Ministers press on with ‘cynical’ plan to let agency staff replace striking workers

Unions and recruiters have condemned government moves to allow agency workers to replace striking staff, saying it would “poison” relations and endanger safety.

The business secretary, Kwasi Kwarteng, said the government was pressing ahead with a change in the law, as rail workers walked out for the second of two 24-hour strikes this week. Some bus workers and nurses are also set to strike, while teachers may take industrial action this year.

Under current employment laws, businesses cannot supply agency workers to fill in for striking employees, which the government says would lessen their impact “on hardworking commuters and the economy”.

The TUC said it was a cynical and unworkable move, while rail unions dismissed it as “playing to the gallery”. Network Rail has said most of the roles which have most affected train services during the strike, particularly signalling, can not be filled by agency staff.

Kwarteng said unions were “holding the country to ransom” and the situation was not sustainable. “Repealing these 1970s-era restrictions will give businesses freedom to access fully skilled staff at speed, all while allowing people to get on with their lives uninterrupted to help keep the economy ticking,” he said.

The transport secretary, Grant Shapps, said: “Reforms such as this legislation are vital and will ensure any future strikes will cause even less disruption and allow adaptable, flexible, fully skilled staff to continue working throughout.”

The government is also lifting the maximum damages that can be imposed on unions for “unlawful” strikes, allowing judges to impose £1m instead of £250,000 charges.

The TUC general secretary, Frances O’Grady, said: “The government should be getting people around the table to find a fair resolution to this rail dispute. But ministers are more interested in cynically picking a fight with unions than reaching a negotiated settlement.

“Having slammed P&O for replacing experienced workers with agency staff, Grant Shapps is using the same playbook. These plans are a deliberate attempt to undermine the right to strike and to reduce workers’ bargaining power.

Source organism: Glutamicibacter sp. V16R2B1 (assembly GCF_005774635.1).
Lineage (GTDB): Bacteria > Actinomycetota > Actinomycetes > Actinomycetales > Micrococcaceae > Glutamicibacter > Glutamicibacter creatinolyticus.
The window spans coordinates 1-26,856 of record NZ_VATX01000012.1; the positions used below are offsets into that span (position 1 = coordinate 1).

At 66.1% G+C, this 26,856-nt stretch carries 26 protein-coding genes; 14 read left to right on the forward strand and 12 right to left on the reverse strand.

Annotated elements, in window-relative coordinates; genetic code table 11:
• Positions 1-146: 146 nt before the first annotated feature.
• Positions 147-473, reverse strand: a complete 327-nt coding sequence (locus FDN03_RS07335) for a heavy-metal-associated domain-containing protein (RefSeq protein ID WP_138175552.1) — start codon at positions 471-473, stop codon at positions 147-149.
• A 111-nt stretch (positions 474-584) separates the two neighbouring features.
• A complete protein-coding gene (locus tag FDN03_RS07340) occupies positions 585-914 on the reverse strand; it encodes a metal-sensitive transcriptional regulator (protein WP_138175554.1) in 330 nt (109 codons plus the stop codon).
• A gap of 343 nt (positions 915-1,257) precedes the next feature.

“Bringing in less qualified agency staff to deliver important services will endanger public safety, worsen disputes and poison industrial relations.”

She said that agency staff would be put in “an appalling and impossible situation”.

The head of the UK’s recruitment body said the changes were being made without consultation and urged the government to think again.

Neil Carberry, the chief executive of the Recruitment & Employment Confederation (REC), said: “It is not something agencies want, and will not achieve the goals the government claims.”

He added: “This is a fundamental change to the regulations that govern recruitment businesses, and the industry is strongly opposed to it – it is not a pro-business move.

“It will also not provide the workers that government wants, and it puts agencies and agency workers in a very difficult position, with potential health and safety and reputational risks to consider.”

Joanne Galbraith-Marten, the director of employment relations and legal services at the Royal College of Nursing, said: “This change would be undemocratic and unsafe. Any industrial action by our members is very carefully planned to keep patients safe already – bringing in less qualified or agency workers instead could put patients at risk.”

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